In addition to informative visuals, it’s good UX practice to include generally pleasing imagery and design. Take a look at your competitor’s websites and notice their color schemes and layouts. Add similar style visuals to your website, so visitors will quickly grasp the kind of business you run. This will help people understand and trust your website unconsciously before they even read a single word.

Remember Background SEO

While speaking of visuals, it’s good practice to optimize them for SEO. Search engines cannot read text that appears on an image, but there are background hints that can be used to tell the search engine what your image is about. Try giving the image a keyword-optimized file name, or adding your keyword to the alt text or comments section of the image. Depending on your website design, you can add these attributes easily, or you may have to dig into the HTML coding.
This also works with video and audio files. When you place any type of media on your site, you need to name the file, and you can add alt tags or comments to help the search engines know what is there. These are very useful ways to place more SEO on your website, while not flooding your pages with a keyword.

Create An Orderly Website

When it comes to User Experience, the most basic rule is to make an orderly website. It sounds simple, but when you have so many pages, so many links, and so much content, it can be tough to create a website that doesn’t bombard visitors with information overload upon arrival.
Try to keep things simple. Make sure to have the main menu and sometimes one extra side menu or footer menu. Create high-level categories rather than offering a dozen or more options in your menu. Decide on what content is the most important and place it front and center.
Most importantly, be consistent from page to page. It can be very confusing when the homepage has a left sidebar and another page has a right sidebar instead. Consistency will keep your visitors, as well as search engines, very happy.

Format Links Properly

It’s easy to think about links as just a utility for moving visitors from Page A to Page B, but they can actually be a very useful tool for SEO. If your links are formatted correctly and placed correctly, you can see a good spike in traffic to the linked sites.
Use your keyword as the anchor text whenever you can. Stay away from “click here” or “read on” style wording when you can take advantage of another opportunity to use your keywords.
Be careful with link placement, however. You don’t want to flood your content with links, especially links to the same page. You also don’t want to use the exact same phrasing each time, as it can look spammy to visitors and search engines. A few links to your main content and maybe an additional appearance in the sidebar or footer is good practice.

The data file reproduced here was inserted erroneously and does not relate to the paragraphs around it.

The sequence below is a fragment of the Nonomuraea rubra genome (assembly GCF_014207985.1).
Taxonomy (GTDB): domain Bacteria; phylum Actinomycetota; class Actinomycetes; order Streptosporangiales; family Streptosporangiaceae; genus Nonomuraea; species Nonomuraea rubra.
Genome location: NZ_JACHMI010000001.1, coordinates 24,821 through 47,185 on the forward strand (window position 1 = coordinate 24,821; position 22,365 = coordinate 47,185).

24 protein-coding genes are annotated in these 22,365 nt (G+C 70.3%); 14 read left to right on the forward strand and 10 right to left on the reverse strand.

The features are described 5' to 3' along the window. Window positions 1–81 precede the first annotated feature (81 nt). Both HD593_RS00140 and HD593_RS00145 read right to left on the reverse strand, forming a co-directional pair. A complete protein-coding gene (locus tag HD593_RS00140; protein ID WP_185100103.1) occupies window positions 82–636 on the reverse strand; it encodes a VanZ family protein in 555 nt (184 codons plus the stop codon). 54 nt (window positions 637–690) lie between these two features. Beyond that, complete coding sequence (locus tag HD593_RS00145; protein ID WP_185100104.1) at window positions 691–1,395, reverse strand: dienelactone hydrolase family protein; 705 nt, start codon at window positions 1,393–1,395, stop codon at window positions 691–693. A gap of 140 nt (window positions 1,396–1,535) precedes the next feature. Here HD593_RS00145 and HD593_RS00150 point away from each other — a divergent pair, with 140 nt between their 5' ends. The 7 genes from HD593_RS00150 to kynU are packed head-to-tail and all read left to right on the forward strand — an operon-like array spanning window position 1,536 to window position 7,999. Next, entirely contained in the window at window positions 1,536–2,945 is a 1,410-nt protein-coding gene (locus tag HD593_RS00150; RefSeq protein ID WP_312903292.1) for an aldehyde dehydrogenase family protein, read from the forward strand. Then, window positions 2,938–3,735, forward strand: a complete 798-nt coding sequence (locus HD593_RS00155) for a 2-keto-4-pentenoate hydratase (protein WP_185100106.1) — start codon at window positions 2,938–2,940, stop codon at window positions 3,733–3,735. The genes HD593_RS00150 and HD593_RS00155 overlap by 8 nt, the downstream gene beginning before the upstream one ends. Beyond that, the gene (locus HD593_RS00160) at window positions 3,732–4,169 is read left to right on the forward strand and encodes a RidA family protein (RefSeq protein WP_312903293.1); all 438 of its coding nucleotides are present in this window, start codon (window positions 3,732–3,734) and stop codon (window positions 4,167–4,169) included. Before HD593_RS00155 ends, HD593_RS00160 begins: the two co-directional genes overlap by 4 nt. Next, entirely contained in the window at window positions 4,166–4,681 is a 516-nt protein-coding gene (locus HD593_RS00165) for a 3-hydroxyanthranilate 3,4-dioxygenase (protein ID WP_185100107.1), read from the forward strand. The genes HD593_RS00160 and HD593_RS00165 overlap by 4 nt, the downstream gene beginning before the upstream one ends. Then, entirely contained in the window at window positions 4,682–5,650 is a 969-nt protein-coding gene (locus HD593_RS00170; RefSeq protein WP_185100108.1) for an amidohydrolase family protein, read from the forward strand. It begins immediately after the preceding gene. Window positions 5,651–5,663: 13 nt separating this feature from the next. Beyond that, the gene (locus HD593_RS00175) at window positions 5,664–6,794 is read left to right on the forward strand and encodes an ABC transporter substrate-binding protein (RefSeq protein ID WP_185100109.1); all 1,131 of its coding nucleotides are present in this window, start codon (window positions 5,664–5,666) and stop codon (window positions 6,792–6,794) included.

The Pitfalls Of Ignoring UX

User Experience is essential in planning out your website. SEO can get you ranked by Google, but UX will keep human visitors coming back. Don’t forget, we are seeking people more than search bots?
One major issue with ignoring UX is that visitors will come to your website but they may leave quickly or never return. This could be for a number of reasons: the site failed to present orderly content, the site stuffed keywords into every inch of the page, or the visuals did not match the visitor’s expectations. Whatever the case may be, a little UX consideration could solve all of these issues.
In addition to the human element, the search engines also consider UX based on your visitor’s reactions. You may be able to fool Google into ranking your site for a particular keyword, but when Google sees that 90+ percent of visitors sit on the homepage for 3 seconds and leave for another site, they know something is wrong. Google can catch on to the SEO tricks vicariously through the actions, or inaction, of the visitors, using this information to bump your website up or down in the search results.

The Takeaway

Search Engine Optimization is a very important part of getting your website out to the world, but it should never overshadow the User Experience. You need to develop a website that is appealing to Google as well as people. If you think about it, SEO is UX for the search engines, and UX is SEO for the people.
Try these tactics on your own website and see how you do. Make changes and updates along the way until you find a good formula that helps you rank well and keeps people coming back. Always remember to serve both the search engines as well as the visitors they bring.